Bristol have asked the FA for clarification about their rulings regarding what qualifies an outbreak within a club as early in the season; the FA informed clubs that if a team were unable to field a squad of 14 players, they would be granted permission to postpone the match — a luxury that Bristol City were denied in November. Their manager, Tanya Oxtoby, reiterated that she was not pleased, stating that the club “asked for clarification from the FA around the 14 player rule and what that looks like because we were given 90 minutes to find our players before we had to travel up to Manchester City [back in November]. The timing of the [FA’s] announcement and the amount of time clubs would have had to find 14 players from academies, have them registered and tested probably is the bit we’re looking for clarification on.”

Oxtoby has every right to feel frustrated when the FA refuses to be transparent about why “bigger’ clubs are getting special treatment, especially since the clubs getting favour had players who acted incredibly irresponsibly by travelling over the break. Although Arsenal claim that the trip was for “business”, that’s hard to believe, given that the players’ job, the “business” they should actually be handling, requires they are healthy and available for matches in the UK. Not to mention, several players posted pictures on Instagram of beaches and parties during their time in Dubai.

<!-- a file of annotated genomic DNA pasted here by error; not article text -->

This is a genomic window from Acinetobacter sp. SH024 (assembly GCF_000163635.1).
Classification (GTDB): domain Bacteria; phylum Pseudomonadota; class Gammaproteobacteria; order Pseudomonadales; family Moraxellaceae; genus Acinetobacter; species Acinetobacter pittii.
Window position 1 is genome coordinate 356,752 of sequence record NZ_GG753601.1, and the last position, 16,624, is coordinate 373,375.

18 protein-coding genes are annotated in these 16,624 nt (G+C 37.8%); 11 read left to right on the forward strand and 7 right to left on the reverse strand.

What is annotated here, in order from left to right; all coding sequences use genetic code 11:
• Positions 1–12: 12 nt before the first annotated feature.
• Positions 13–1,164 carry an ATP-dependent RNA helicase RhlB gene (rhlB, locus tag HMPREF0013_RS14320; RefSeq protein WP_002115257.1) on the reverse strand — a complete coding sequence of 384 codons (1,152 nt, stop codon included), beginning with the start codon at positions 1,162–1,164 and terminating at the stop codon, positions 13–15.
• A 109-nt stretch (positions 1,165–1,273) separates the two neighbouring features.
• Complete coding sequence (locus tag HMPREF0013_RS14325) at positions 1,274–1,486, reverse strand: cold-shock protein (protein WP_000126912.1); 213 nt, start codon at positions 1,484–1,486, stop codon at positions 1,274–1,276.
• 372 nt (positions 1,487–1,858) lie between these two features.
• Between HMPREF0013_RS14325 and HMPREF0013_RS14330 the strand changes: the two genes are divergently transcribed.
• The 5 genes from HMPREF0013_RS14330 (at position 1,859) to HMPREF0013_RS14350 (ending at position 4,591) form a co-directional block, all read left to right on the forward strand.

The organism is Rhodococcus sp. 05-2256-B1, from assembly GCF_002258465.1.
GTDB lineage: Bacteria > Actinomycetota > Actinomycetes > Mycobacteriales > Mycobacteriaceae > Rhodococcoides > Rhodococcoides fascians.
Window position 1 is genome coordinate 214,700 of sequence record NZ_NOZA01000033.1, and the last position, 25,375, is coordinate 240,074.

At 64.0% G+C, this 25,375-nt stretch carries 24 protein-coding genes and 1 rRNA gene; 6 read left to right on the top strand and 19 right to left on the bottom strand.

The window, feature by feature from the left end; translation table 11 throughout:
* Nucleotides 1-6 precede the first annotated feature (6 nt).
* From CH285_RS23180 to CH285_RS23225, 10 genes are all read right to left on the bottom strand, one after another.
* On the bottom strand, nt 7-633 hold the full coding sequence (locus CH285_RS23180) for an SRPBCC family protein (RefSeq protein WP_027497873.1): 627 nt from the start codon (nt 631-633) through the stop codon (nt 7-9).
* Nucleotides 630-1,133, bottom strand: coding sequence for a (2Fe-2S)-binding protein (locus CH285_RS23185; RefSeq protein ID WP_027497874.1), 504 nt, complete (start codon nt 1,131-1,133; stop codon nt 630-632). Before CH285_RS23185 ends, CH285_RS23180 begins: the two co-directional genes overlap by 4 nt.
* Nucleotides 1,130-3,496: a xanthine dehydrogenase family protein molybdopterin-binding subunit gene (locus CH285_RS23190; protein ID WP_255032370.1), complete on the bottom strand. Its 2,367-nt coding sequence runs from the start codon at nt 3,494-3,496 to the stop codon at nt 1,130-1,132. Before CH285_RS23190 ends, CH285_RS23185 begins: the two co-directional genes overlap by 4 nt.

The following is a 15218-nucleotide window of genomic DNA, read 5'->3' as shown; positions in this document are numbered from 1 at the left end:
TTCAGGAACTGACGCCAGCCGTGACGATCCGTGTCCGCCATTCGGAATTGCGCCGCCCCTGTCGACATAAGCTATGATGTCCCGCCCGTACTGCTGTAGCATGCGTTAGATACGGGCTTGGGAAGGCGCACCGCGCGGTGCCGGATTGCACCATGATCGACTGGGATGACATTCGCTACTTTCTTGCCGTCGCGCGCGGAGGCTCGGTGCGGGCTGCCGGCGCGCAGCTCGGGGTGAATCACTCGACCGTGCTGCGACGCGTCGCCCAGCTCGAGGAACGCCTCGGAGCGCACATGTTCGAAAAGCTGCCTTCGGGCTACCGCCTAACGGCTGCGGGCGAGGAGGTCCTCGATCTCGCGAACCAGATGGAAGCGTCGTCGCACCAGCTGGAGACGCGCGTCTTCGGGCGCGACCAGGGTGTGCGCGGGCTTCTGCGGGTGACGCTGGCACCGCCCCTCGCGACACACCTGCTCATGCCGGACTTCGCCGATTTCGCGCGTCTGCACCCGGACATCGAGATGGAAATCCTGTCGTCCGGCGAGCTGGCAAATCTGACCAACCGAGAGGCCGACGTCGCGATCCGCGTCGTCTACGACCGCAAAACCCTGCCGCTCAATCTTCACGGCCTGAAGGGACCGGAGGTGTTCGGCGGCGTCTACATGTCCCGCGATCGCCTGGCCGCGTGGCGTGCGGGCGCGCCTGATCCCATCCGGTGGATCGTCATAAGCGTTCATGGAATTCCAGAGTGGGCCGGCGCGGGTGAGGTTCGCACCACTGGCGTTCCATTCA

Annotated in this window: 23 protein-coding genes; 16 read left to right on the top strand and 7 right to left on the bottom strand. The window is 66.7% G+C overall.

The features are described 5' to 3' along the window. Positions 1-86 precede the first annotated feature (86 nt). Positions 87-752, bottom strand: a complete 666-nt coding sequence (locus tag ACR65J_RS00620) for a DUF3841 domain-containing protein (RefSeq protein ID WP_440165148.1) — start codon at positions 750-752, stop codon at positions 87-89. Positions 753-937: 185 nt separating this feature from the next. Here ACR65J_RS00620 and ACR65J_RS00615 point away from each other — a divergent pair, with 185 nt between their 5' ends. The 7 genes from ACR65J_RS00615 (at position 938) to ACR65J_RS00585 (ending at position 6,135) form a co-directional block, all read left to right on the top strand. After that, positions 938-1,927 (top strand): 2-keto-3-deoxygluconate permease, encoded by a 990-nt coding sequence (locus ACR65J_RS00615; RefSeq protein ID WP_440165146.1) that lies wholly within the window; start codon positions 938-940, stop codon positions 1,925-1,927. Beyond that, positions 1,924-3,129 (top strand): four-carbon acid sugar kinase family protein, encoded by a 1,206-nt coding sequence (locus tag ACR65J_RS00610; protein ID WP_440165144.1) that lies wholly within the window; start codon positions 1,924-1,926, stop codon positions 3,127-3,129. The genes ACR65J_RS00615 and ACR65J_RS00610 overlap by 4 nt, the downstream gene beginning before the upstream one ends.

Furthermore, it seems unlikely that clubs who only had a few players go to Dubai are not able to field a squad of 14. It then becomes a question as to whether the clubs just do not want to play the match without their best players. With the clubs having an out by the FA postponing matches rather than making the clubs forfeit and awarding the opponents with the win, and both the FA and the clubs letting off their players for acting irresponsible, Oxtoby is right to call out the apparent favoritism.